The Bipartisan Policy Center (BPC) has updated its debt limit analysis to incorporate U.S. Treasury financial data through the end of June. The U.S. government is now operating up against its $16.7 trillion debt limit, and the Treasury is using “extraordinary measures” to temporarily create room under the limit in order to continue to pay federal obligations. Since the debt limit was reached on May 19, roughly $100 billion of extraordinary measures had been used through the end of June; roughly $175 billion remain available, along with the Treasury’s cash on hand and incoming receipts, to continue meeting obligations. As expected, an unusually large dividend payment of $66 billion was made to the U.S. Treasury on June 28, reflecting the release of a deferred tax asset by Fannie Mae, which is operating under the conservatorship of the Federal Housing Finance Agency.
Many news reports in recent months have emphasized the falling federal deficit. Nevertheless, we had largely already incorporated such figures in our forecast and thus we continue to project that the X Date – the point at which extraordinary measures and cash on hand will be exhausted and the U.S. Treasury will not be able to pay all obligations in full and on time – is most likely to occur sometime between mid-October and mid-November.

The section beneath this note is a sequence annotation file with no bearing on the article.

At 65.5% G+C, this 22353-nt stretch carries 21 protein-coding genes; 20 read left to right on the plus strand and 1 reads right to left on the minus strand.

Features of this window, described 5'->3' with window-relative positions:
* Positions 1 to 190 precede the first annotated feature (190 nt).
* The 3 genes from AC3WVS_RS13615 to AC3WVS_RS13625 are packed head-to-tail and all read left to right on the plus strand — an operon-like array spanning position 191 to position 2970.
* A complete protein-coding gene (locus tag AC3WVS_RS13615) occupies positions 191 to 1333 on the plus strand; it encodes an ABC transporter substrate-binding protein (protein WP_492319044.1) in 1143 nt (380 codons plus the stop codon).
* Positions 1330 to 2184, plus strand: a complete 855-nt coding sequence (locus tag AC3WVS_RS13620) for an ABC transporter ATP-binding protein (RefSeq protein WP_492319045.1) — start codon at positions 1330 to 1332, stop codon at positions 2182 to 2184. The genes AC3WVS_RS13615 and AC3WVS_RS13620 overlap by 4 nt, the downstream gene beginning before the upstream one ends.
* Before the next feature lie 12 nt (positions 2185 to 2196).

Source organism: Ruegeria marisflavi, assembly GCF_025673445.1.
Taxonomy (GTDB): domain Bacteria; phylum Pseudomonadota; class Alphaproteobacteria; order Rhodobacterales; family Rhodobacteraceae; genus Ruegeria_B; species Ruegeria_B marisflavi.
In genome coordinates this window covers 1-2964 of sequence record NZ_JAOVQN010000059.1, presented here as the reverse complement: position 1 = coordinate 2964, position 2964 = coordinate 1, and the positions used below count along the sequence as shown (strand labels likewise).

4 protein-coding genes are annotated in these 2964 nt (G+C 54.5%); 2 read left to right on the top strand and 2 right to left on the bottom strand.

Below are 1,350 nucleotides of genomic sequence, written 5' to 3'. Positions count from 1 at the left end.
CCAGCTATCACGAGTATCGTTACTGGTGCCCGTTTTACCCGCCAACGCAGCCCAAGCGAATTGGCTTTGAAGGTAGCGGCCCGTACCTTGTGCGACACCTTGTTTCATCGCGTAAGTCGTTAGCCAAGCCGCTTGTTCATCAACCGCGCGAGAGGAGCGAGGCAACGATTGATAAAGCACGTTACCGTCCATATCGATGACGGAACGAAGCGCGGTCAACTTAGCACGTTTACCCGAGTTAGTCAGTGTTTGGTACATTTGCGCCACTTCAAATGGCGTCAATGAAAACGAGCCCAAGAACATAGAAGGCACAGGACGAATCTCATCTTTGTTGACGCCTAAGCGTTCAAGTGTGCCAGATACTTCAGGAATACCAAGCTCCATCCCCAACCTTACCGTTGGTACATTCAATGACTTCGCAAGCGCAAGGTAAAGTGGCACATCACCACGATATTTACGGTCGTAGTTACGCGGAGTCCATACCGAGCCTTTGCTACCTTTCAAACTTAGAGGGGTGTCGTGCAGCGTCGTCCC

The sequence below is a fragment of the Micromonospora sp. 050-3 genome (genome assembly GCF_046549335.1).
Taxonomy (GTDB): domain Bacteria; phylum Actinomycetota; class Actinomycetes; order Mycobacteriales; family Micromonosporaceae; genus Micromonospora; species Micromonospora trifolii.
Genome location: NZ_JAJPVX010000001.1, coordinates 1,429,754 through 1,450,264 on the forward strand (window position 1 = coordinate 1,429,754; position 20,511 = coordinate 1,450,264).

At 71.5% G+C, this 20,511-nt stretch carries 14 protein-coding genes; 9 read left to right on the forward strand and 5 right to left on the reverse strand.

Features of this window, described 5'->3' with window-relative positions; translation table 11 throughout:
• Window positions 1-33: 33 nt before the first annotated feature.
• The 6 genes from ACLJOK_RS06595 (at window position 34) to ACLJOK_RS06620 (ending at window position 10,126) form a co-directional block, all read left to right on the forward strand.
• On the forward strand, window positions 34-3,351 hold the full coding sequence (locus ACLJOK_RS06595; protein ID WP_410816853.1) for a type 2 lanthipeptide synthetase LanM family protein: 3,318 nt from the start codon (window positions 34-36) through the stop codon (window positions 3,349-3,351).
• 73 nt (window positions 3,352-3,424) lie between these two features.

Forecasting government cash flows is inherently uncertain, especially many months in advance. Unexpected changes in economic conditions or policy changes, such as from congressional action, could affect our estimate. One unknown is whether Freddie Mac will release its $30 billion deferred tax asset, which would result in a larger-than-usual dividend payment to the U.S. Treasury by September 30. By itself, however, a $30 billion increase in federal revenues would not be enough to change BPC’s projected X-Date window. We will continue to update our debt limit analysis as events warrant.
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